Looking for a freelance marketing script to turn prospects into clients?
Go watch some rom-com.
For example, at the conclusion of When Harry Met Sally, there’s this memorable scene:
- Harry declares his love for Sally.
- They kiss.
- Cue Auld Lang Syne and slow dancing.
- Fade to black, and everyone is happy.
Wouldn’t it be nice if your freelance marketing efforts worked the same way?
Just send a pitch. Fire off a query letter. Write an LOI (letter of introduction). And your proposed client will fall in love.
Fade to black, and you have oodles of work.
Well, things rarely work like they do in the movies. Or maybe they do…
“Harry” and “Sally” go through a series of meet-cutes, or phases in their relationship before they get together.
And that’s something you should pay close attention to if you want to be a successful freelance writer.
When you understand how client relationships develop (like the formula for a rom-com), your freelance marketing efforts can help you get noticed, move up, and earn more.
Want to know how to get hot clients to pay attention? Here’s what you need to know about the freelance marketing meet-cute.
Meet freelance writer Larry Bernstein
Larry Bernstein is a New York-based freelance writer. He specializes in writing in the construction, education, and retail niche.
But his freelance career wasn’t a straight line to success. He worked in marketing for architectural and engineering firms. And he taught high school English for 10-plus years before making the leap to full-time freelancing.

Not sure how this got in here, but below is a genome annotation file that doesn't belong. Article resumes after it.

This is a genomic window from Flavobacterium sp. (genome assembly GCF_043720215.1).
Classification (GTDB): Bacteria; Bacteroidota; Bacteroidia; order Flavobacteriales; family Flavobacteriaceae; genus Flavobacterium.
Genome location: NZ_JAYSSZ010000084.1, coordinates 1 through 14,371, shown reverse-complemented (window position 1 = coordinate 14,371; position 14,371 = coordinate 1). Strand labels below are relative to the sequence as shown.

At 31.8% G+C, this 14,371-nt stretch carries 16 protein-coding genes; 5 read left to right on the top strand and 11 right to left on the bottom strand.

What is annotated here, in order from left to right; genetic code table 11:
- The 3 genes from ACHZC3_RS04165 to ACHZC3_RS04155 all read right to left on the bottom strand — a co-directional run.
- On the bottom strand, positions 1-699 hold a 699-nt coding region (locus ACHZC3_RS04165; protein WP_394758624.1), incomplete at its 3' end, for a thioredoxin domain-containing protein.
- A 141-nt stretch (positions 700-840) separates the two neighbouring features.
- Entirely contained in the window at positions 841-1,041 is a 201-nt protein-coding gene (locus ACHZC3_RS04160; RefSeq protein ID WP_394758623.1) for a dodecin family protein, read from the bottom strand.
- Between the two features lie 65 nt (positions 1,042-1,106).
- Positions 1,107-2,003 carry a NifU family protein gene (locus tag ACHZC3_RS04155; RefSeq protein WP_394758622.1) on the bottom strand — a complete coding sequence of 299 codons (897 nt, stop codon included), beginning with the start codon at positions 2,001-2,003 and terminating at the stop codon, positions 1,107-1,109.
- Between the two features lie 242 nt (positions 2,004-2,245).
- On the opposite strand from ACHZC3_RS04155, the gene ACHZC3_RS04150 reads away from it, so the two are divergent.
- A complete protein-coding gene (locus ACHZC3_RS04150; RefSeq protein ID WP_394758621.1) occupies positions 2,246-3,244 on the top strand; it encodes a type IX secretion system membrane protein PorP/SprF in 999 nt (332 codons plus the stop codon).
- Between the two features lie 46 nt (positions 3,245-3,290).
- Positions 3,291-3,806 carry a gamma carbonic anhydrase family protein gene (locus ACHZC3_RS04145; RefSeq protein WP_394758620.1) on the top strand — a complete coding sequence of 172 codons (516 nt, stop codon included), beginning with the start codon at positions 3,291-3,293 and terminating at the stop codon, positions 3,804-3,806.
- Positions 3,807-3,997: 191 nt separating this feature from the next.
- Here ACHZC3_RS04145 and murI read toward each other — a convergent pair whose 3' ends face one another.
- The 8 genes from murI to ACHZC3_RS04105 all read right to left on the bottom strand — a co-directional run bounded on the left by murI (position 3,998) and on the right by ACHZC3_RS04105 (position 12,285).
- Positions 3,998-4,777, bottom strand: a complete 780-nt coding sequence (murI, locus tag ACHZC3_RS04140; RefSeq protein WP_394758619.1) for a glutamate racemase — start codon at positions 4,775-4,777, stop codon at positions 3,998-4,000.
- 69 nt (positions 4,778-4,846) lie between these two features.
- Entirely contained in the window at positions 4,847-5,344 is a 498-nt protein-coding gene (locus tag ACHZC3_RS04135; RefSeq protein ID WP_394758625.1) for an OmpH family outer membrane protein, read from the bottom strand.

“My marketing primarily happens by way of LOI’s,” says Larry. “While some exchanges do indeed lead to work quickly, most responses are like an opening salvo. The potential for a relationship has arisen. The goal is to make that relationship come to fruition.”
So what can you learn about freelance marketing from rom-coms?
1. It takes time to turn prospects into clients
Ever seen a rom-com where the main characters fall in love in the first five minutes?
Nope. It doesn’t work that way. And neither does freelance marketing to get clients.
- Be patient. The length of time between an exchange with a potential client and actual work can vary greatly. For marketing to be successful, it does not necessarily have to lead to instant work.
- Play the long-game. This is especially important to keep in mind during times of uncertainty. That’s why important to follow the advice of the Freelance Writers Den mother Carole Tice, and build an emergency fund.
This relationship perspective and emergency fund can ease the pressure that we may feel about freelance marketing at this time.
2. The meet-cute process of freelance marketing is rarely love at first sight
Almost every rom-com begins with some kind of blunder, unexpected turn of events, or even random encounters. And there’s usually some awkward, uncomfortable, and funny moments, or maybe nothing happens…at first.